Euronews hosted an international AI summit on Wednesday in Brussels to debate how the EU is going to move forward on regulating artificial intelligence.
The European Union finds itself at a crossroads when it comes to regulating artificial intelligence. On the one hand, there is a push for swift and comprehensive regulation to address the rapid advancements in AI technology.
On the other hand, some argue the EU should proceed with caution over fears that overly hasty regulation could become outdated before it even takes effect.
Simon Coveney, Ireland’s Minister for Business,Trade, and Employment, expressed his concerns about the EU’s approach to AI regulation during Euronews’ international AI summit.
“We need to be careful here. This isn’t just about getting this done in time. It’s also more important that it’s done well,” he said. “And I think the danger here is that we try to do too much perhaps, and we find that the definitions and the guardrails that we’re putting in place are perhaps out of date within months, never mind years. I think it would be a mistake to try to do too much too quickly in the context of a technology that’s evolving at such a pace.”
A final position on the EU’s AI Act, as it’s known, is currently being negotiated between the bloc’s institutions with an agreement expected before the end of the year.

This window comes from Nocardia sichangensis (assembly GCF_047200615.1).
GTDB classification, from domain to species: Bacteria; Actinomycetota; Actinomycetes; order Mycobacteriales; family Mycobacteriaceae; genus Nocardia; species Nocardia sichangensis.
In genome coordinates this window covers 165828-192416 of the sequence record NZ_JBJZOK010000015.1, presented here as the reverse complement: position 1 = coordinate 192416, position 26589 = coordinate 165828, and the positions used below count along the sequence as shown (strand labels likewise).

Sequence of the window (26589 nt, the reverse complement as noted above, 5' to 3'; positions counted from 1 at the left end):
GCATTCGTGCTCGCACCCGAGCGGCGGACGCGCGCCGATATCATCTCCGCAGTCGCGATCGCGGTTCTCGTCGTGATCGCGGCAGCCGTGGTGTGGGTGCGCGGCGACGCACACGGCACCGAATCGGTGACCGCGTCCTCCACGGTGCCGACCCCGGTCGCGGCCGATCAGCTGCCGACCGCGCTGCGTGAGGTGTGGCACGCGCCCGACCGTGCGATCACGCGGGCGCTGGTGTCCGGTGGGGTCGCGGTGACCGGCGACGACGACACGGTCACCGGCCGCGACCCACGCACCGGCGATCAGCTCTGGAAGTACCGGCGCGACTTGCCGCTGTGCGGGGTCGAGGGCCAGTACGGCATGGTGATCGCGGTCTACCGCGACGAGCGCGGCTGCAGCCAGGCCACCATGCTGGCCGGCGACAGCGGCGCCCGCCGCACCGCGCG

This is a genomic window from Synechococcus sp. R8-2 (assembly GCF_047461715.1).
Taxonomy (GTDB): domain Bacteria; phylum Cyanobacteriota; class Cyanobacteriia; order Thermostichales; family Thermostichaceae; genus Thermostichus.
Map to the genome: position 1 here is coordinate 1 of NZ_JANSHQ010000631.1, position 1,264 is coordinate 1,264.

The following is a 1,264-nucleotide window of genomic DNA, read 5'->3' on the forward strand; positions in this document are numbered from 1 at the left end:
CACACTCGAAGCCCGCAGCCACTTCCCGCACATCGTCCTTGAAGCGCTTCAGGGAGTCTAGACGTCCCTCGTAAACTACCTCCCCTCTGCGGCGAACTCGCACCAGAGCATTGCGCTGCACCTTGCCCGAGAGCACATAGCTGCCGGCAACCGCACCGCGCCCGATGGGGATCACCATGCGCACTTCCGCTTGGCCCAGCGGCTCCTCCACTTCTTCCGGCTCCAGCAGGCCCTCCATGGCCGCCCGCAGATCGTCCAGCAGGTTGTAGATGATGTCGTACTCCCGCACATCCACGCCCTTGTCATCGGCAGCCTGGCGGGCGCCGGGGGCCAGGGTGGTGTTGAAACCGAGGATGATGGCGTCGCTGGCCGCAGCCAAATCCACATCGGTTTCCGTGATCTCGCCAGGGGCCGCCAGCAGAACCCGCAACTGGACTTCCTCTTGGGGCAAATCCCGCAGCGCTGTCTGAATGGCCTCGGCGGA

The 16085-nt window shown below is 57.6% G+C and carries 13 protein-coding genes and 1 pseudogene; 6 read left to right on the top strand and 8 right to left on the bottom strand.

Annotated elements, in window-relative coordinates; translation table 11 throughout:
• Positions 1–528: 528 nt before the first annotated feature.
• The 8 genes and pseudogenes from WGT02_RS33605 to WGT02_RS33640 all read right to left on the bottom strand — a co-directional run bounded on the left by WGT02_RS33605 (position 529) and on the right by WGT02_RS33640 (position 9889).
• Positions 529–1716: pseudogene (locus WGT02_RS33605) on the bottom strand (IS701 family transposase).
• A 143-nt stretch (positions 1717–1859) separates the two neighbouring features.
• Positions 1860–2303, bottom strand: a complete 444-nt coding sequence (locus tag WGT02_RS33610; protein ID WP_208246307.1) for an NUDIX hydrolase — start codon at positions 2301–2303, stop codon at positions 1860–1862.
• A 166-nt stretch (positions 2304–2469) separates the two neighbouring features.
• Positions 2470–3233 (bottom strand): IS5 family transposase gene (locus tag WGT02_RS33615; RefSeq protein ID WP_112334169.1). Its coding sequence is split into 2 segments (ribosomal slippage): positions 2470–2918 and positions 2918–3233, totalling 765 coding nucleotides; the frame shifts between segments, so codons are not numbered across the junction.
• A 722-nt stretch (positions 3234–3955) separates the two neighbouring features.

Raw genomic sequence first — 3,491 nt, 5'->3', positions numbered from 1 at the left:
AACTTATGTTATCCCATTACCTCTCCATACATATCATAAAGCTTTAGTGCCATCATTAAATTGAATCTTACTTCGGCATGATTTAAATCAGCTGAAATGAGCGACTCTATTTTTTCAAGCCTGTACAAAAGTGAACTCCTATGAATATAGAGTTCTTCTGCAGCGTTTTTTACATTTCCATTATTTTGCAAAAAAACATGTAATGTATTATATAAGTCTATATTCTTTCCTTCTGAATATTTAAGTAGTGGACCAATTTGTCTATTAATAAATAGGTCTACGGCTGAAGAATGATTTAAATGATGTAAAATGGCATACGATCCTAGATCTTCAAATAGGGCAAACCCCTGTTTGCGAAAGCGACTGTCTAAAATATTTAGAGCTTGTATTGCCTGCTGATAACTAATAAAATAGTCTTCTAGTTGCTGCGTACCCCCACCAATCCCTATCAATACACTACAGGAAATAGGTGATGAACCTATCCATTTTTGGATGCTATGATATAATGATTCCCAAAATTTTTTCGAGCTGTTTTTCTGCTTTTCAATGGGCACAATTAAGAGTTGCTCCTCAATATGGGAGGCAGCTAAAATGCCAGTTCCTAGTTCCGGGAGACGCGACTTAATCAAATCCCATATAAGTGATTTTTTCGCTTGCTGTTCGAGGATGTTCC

But not everyone agrees with the contents.
Fears of over-regulating of AI
Some industry representatives frequently say the EU could be over-regulating artificial intelligence.
European Commission Vice-President, Věra Jourová, who gave a keynote speech at the event in Brussels, says this is simply not the case.
“I would not assist with something that would be over-regulation because I believe that we need regulation of AI.” she explains. “But I think that now we know quite a lot about the potential possible risks stemming from some of the AI parts or technologies and that’s why we are coming with a piece of legislation, the AI Act, which in my view is proportionate and necessary.”
The summit also raised some of the most contentious issues within the EU’s AI Act, including the use of facial recognition technology. The European Parliament wants strict rules on its use, whereas EU governments want exemptions for law enforcement.